In the hotel shooting scene, when Jeff throws himself against the window, Karen runs to him and drops the briefcase to her right. In the next shot, one can see the briefcase has moved to the other side of the corridor. See more »
"A suburban couple becomes embroiled in an international espionage plot when they discover that their seemingly perfect new neighbors are government spies. " The comedy of "Keeping Up with the Joneses" comes from exaggeration. Mottola and screenwriter Michael LeSieur play up a suburban oasis for Jeff and Karen, with the pair living an idyllic life in a beautiful home. She's an interior designer, he's a practiced corporate negotiator, and while their marriage is stable, it's become flavorless. You've seen these characters before, and the production does little to disturb expectations, highlighting sexual dysfunction in the household, with newfound summertime freedom inspiring thoughts of savage coupling, only to have the pair maintain distance out of habit. There's no twist, no larger message of love. Jeff and Karen are set up as cheerful nothings easily overwhelmed by the arrival of Tim and Natalie, who stun their neighbors with flawless style, beauty, and sophistication. They're incredible, bewitching the community with tales of international travel and the display of impressive dart-throwing skills.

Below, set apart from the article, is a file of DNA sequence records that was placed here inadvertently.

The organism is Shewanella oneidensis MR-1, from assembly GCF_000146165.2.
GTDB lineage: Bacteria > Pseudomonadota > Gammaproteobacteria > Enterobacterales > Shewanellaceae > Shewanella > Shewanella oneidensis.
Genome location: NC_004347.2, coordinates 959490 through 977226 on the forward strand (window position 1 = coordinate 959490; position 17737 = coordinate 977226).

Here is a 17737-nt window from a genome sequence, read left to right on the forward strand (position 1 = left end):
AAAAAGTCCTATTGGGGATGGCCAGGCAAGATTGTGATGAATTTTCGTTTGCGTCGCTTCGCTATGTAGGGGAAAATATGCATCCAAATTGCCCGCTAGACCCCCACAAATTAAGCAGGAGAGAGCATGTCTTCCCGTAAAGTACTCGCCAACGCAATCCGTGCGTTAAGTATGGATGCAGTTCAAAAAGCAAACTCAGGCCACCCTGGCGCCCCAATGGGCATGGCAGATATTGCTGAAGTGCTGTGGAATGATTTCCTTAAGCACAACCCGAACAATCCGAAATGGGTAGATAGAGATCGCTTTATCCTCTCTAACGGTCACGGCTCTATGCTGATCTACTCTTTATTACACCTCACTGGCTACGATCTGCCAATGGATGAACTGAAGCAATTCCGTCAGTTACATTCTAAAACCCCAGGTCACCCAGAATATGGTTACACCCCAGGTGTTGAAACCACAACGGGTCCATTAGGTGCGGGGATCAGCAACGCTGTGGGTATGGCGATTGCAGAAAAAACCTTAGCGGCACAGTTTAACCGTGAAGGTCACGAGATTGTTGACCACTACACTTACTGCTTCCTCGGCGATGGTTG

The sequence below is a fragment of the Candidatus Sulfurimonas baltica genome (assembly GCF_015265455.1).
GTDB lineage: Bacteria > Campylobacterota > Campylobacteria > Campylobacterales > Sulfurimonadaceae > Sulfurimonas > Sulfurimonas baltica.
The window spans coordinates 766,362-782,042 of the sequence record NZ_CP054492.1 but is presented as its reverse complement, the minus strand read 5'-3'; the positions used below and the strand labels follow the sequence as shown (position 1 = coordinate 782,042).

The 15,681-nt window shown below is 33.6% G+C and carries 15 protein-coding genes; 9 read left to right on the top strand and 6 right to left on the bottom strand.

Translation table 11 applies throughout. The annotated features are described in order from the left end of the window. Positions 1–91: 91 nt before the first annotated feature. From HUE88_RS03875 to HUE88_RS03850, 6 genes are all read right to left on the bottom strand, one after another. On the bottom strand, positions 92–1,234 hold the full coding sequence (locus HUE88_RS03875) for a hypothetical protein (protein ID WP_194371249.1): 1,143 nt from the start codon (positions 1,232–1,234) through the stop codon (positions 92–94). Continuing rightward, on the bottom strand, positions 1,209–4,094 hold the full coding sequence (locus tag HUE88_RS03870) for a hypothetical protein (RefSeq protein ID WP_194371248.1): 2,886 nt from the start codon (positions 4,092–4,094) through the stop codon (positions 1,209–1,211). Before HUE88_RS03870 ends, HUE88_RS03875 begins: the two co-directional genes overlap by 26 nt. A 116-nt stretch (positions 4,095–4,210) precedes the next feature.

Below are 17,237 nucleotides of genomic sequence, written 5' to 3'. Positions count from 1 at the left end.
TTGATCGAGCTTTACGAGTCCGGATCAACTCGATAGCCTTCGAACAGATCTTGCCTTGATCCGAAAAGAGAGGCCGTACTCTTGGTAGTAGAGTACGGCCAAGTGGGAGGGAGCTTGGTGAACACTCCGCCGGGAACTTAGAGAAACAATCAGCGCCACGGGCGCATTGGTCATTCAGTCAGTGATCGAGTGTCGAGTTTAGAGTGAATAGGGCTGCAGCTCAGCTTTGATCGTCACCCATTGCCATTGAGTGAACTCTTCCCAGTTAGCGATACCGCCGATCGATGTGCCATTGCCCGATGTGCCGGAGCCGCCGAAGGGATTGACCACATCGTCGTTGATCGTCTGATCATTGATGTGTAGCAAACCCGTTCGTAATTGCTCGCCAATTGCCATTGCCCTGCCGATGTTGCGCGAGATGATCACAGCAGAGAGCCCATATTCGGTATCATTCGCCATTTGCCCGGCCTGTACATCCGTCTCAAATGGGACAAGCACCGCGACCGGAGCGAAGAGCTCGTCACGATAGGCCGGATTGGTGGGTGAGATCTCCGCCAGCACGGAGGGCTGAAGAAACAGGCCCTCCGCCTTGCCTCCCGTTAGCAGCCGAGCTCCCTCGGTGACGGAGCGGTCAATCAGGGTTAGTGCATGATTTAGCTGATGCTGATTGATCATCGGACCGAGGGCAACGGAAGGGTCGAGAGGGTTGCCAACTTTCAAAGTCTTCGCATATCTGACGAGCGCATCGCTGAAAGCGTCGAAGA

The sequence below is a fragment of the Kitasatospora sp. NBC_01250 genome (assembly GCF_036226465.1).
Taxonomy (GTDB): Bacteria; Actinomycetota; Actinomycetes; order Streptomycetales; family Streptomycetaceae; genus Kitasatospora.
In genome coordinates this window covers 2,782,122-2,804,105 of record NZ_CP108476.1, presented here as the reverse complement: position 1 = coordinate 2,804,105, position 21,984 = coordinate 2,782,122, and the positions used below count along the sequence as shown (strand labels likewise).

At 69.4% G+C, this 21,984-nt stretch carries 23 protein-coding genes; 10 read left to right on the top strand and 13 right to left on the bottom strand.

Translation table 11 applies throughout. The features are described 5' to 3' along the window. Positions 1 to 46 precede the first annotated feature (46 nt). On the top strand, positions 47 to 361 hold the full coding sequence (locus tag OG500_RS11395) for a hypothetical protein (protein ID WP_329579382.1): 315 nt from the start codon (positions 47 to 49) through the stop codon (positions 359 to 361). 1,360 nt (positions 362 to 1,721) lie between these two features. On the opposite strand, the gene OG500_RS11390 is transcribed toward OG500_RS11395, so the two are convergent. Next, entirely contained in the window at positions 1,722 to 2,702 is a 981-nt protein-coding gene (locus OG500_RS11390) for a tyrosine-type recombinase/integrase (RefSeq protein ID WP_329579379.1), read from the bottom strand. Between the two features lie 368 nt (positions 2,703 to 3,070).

Gal Gadot is always good at playing at the sexy lady and Jon Hamm was good at playing his manipulating and sly character. There's hardly any jokes that work in the movie, and if it wasn't for Isla Fisher and Zach Galifianakis's improvisational Comedy it would've flopped big time! The movie had one of the biggest disappointing showdowns we've ever seen. All in all, it's not a disastrous movie, but your best bet is to rent it on Netflix. 5/10. 2/5 stars.
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